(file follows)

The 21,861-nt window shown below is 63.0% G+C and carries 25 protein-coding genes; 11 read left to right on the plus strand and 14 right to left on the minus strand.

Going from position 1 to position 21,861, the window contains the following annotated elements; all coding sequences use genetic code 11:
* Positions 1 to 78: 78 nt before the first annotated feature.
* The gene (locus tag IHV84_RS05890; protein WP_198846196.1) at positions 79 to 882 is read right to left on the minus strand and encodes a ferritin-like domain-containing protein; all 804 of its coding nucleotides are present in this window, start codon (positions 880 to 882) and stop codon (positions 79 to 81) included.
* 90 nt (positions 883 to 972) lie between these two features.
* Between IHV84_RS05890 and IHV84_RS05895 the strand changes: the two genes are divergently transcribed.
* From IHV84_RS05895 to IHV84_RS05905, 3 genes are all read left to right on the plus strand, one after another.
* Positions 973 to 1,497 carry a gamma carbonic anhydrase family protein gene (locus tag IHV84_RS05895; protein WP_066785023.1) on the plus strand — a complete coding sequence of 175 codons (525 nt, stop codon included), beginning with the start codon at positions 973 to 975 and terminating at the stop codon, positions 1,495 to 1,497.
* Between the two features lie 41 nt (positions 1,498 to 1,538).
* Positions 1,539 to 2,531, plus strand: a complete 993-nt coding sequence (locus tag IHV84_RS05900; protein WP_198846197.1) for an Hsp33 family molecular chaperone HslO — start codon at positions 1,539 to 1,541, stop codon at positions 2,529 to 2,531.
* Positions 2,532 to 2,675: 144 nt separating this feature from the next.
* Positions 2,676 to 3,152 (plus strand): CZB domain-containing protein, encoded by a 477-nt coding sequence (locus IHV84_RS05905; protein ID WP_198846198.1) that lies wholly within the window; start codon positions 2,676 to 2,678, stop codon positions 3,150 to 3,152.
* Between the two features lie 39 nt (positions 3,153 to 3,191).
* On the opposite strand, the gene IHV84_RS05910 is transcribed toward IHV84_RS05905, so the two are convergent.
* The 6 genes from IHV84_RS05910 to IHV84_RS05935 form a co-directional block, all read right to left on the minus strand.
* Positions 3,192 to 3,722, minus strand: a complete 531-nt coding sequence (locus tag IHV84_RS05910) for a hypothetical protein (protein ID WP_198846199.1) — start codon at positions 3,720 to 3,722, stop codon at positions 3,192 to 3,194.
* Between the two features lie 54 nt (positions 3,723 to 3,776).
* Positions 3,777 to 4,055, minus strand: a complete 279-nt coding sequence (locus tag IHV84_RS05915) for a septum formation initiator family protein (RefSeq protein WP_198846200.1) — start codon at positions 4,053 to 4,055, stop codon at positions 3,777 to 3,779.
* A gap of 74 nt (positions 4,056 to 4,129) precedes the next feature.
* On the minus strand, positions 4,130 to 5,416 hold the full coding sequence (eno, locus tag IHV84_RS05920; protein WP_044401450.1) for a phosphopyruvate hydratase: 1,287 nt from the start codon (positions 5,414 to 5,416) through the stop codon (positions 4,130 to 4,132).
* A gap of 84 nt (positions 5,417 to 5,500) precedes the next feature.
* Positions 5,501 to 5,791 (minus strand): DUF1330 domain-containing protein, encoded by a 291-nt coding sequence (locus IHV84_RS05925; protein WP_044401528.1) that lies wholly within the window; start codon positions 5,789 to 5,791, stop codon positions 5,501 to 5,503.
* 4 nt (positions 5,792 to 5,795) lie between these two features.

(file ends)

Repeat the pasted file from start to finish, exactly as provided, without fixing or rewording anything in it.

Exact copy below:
The 21,861-nt window shown below is 63.0% G+C and carries 25 protein-coding genes; 11 read left to right on the plus strand and 14 right to left on the minus strand.

Going from position 1 to position 21,861, the window contains the following annotated elements; all coding sequences use genetic code 11:
* Positions 1 to 78: 78 nt before the first annotated feature.
* The gene (locus tag IHV84_RS05890; protein WP_198846196.1) at positions 79 to 882 is read right to left on the minus strand and encodes a ferritin-like domain-containing protein; all 804 of its coding nucleotides are present in this window, start codon (positions 880 to 882) and stop codon (positions 79 to 81) included.
* 90 nt (positions 883 to 972) lie between these two features.
* Between IHV84_RS05890 and IHV84_RS05895 the strand changes: the two genes are divergently transcribed.
* From IHV84_RS05895 to IHV84_RS05905, 3 genes are all read left to right on the plus strand, one after another.
* Positions 973 to 1,497 carry a gamma carbonic anhydrase family protein gene (locus tag IHV84_RS05895; protein WP_066785023.1) on the plus strand — a complete coding sequence of 175 codons (525 nt, stop codon included), beginning with the start codon at positions 973 to 975 and terminating at the stop codon, positions 1,495 to 1,497.
* Between the two features lie 41 nt (positions 1,498 to 1,538).
* Positions 1,539 to 2,531, plus strand: a complete 993-nt coding sequence (locus tag IHV84_RS05900; protein WP_198846197.1) for an Hsp33 family molecular chaperone HslO — start codon at positions 1,539 to 1,541, stop codon at positions 2,529 to 2,531.
* Positions 2,532 to 2,675: 144 nt separating this feature from the next.
* Positions 2,676 to 3,152 (plus strand): CZB domain-containing protein, encoded by a 477-nt coding sequence (locus IHV84_RS05905; protein ID WP_198846198.1) that lies wholly within the window; start codon positions 2,676 to 2,678, stop codon positions 3,150 to 3,152.
* Between the two features lie 39 nt (positions 3,153 to 3,191).
* On the opposite strand, the gene IHV84_RS05910 is transcribed toward IHV84_RS05905, so the two are convergent.
* The 6 genes from IHV84_RS05910 to IHV84_RS05935 form a co-directional block, all read right to left on the minus strand.
* Positions 3,192 to 3,722, minus strand: a complete 531-nt coding sequence (locus tag IHV84_RS05910) for a hypothetical protein (protein ID WP_198846199.1) — start codon at positions 3,720 to 3,722, stop codon at positions 3,192 to 3,194.
* Between the two features lie 54 nt (positions 3,723 to 3,776).
* Positions 3,777 to 4,055, minus strand: a complete 279-nt coding sequence (locus tag IHV84_RS05915) for a septum formation initiator family protein (RefSeq protein WP_198846200.1) — start codon at positions 4,053 to 4,055, stop codon at positions 3,777 to 3,779.
* A gap of 74 nt (positions 4,056 to 4,129) precedes the next feature.
* On the minus strand, positions 4,130 to 5,416 hold the full coding sequence (eno, locus tag IHV84_RS05920; protein WP_044401450.1) for a phosphopyruvate hydratase: 1,287 nt from the start codon (positions 5,414 to 5,416) through the stop codon (positions 4,130 to 4,132).
* A gap of 84 nt (positions 5,417 to 5,500) precedes the next feature.
* Positions 5,501 to 5,791 (minus strand): DUF1330 domain-containing protein, encoded by a 291-nt coding sequence (locus IHV84_RS05925; protein WP_044401528.1) that lies wholly within the window; start codon positions 5,789 to 5,791, stop codon positions 5,501 to 5,503.
* 4 nt (positions 5,792 to 5,795) lie between these two features.